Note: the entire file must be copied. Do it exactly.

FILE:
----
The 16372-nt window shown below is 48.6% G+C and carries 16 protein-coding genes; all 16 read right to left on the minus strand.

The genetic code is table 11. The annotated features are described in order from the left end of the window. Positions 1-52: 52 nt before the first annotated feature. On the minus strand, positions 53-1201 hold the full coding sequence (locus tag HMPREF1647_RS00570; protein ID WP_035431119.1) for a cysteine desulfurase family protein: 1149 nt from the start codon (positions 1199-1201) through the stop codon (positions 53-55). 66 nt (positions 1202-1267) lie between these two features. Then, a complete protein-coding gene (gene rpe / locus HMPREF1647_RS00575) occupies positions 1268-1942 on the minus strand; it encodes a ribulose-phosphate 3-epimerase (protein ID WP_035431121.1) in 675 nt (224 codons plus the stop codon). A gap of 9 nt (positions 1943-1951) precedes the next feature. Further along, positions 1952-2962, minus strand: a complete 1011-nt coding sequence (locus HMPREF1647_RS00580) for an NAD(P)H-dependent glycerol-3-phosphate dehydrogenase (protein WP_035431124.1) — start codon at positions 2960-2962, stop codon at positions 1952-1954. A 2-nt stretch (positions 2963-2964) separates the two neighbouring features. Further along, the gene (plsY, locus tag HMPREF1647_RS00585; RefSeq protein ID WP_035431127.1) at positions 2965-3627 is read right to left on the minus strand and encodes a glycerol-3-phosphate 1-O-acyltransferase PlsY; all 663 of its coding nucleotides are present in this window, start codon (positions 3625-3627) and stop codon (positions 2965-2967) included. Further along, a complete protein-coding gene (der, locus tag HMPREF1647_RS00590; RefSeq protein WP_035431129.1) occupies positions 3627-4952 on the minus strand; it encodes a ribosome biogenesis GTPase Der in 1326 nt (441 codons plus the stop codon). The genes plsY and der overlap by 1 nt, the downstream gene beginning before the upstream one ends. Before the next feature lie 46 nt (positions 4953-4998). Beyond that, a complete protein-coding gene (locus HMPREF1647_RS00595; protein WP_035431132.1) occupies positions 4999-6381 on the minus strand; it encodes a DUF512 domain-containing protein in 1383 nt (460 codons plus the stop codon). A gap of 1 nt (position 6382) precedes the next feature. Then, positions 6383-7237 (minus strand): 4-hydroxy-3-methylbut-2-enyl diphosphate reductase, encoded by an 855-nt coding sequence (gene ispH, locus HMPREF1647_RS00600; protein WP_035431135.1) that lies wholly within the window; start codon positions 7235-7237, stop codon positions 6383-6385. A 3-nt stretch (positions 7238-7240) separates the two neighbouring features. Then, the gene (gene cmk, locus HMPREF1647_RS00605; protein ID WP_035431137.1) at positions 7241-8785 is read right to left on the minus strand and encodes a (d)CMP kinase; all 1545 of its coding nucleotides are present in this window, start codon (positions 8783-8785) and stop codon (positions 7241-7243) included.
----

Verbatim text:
The 16372-nt window shown below is 48.6% G+C and carries 16 protein-coding genes; all 16 read right to left on the minus strand.

The genetic code is table 11. The annotated features are described in order from the left end of the window. Positions 1-52: 52 nt before the first annotated feature. On the minus strand, positions 53-1201 hold the full coding sequence (locus tag HMPREF1647_RS00570; protein ID WP_035431119.1) for a cysteine desulfurase family protein: 1149 nt from the start codon (positions 1199-1201) through the stop codon (positions 53-55). 66 nt (positions 1202-1267) lie between these two features. Then, a complete protein-coding gene (gene rpe / locus HMPREF1647_RS00575) occupies positions 1268-1942 on the minus strand; it encodes a ribulose-phosphate 3-epimerase (protein ID WP_035431121.1) in 675 nt (224 codons plus the stop codon). A gap of 9 nt (positions 1943-1951) precedes the next feature. Further along, positions 1952-2962, minus strand: a complete 1011-nt coding sequence (locus HMPREF1647_RS00580) for an NAD(P)H-dependent glycerol-3-phosphate dehydrogenase (protein WP_035431124.1) — start codon at positions 2960-2962, stop codon at positions 1952-1954. A 2-nt stretch (positions 2963-2964) separates the two neighbouring features. Further along, the gene (plsY, locus tag HMPREF1647_RS00585; RefSeq protein ID WP_035431127.1) at positions 2965-3627 is read right to left on the minus strand and encodes a glycerol-3-phosphate 1-O-acyltransferase PlsY; all 663 of its coding nucleotides are present in this window, start codon (positions 3625-3627) and stop codon (positions 2965-2967) included. Further along, a complete protein-coding gene (der, locus tag HMPREF1647_RS00590; RefSeq protein WP_035431129.1) occupies positions 3627-4952 on the minus strand; it encodes a ribosome biogenesis GTPase Der in 1326 nt (441 codons plus the stop codon). The genes plsY and der overlap by 1 nt, the downstream gene beginning before the upstream one ends. Before the next feature lie 46 nt (positions 4953-4998). Beyond that, a complete protein-coding gene (locus HMPREF1647_RS00595; protein WP_035431132.1) occupies positions 4999-6381 on the minus strand; it encodes a DUF512 domain-containing protein in 1383 nt (460 codons plus the stop codon). A gap of 1 nt (position 6382) precedes the next feature. Then, positions 6383-7237 (minus strand): 4-hydroxy-3-methylbut-2-enyl diphosphate reductase, encoded by an 855-nt coding sequence (gene ispH, locus HMPREF1647_RS00600; protein WP_035431135.1) that lies wholly within the window; start codon positions 7235-7237, stop codon positions 6383-6385. A 3-nt stretch (positions 7238-7240) separates the two neighbouring features. Then, the gene (gene cmk, locus HMPREF1647_RS00605; protein ID WP_035431137.1) at positions 7241-8785 is read right to left on the minus strand and encodes a (d)CMP kinase; all 1545 of its coding nucleotides are present in this window, start codon (positions 8783-8785) and stop codon (positions 7241-7243) included.